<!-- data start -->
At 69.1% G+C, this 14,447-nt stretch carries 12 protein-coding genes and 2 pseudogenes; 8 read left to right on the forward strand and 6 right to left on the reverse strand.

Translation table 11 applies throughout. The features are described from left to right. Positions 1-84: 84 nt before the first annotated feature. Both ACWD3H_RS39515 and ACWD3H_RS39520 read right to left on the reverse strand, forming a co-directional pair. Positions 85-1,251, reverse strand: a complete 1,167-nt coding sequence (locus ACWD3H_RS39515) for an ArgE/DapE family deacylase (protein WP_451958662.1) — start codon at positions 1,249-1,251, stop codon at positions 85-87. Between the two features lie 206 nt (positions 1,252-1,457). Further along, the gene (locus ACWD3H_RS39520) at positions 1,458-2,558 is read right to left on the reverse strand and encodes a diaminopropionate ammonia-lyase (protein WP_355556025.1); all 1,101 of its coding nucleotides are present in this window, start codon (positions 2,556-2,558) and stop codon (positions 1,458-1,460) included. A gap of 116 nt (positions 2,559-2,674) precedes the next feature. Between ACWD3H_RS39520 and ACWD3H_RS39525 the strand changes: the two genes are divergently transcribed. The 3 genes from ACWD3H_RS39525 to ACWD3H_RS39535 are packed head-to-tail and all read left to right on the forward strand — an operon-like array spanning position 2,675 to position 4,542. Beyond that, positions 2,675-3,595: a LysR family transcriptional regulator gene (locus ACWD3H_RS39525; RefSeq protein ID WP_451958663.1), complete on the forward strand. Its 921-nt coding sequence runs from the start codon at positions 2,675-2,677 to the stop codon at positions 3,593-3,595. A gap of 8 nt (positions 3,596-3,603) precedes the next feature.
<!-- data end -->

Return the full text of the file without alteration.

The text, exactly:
At 69.1% G+C, this 14,447-nt stretch carries 12 protein-coding genes and 2 pseudogenes; 8 read left to right on the forward strand and 6 right to left on the reverse strand.

Translation table 11 applies throughout. The features are described from left to right. Positions 1-84: 84 nt before the first annotated feature. Both ACWD3H_RS39515 and ACWD3H_RS39520 read right to left on the reverse strand, forming a co-directional pair. Positions 85-1,251, reverse strand: a complete 1,167-nt coding sequence (locus ACWD3H_RS39515) for an ArgE/DapE family deacylase (protein WP_451958662.1) — start codon at positions 1,249-1,251, stop codon at positions 85-87. Between the two features lie 206 nt (positions 1,252-1,457). Further along, the gene (locus ACWD3H_RS39520) at positions 1,458-2,558 is read right to left on the reverse strand and encodes a diaminopropionate ammonia-lyase (protein WP_355556025.1); all 1,101 of its coding nucleotides are present in this window, start codon (positions 2,556-2,558) and stop codon (positions 1,458-1,460) included. A gap of 116 nt (positions 2,559-2,674) precedes the next feature. Between ACWD3H_RS39520 and ACWD3H_RS39525 the strand changes: the two genes are divergently transcribed. The 3 genes from ACWD3H_RS39525 to ACWD3H_RS39535 are packed head-to-tail and all read left to right on the forward strand — an operon-like array spanning position 2,675 to position 4,542. Beyond that, positions 2,675-3,595: a LysR family transcriptional regulator gene (locus ACWD3H_RS39525; RefSeq protein ID WP_451958663.1), complete on the forward strand. Its 921-nt coding sequence runs from the start codon at positions 2,675-2,677 to the stop codon at positions 3,593-3,595. A gap of 8 nt (positions 3,596-3,603) precedes the next feature.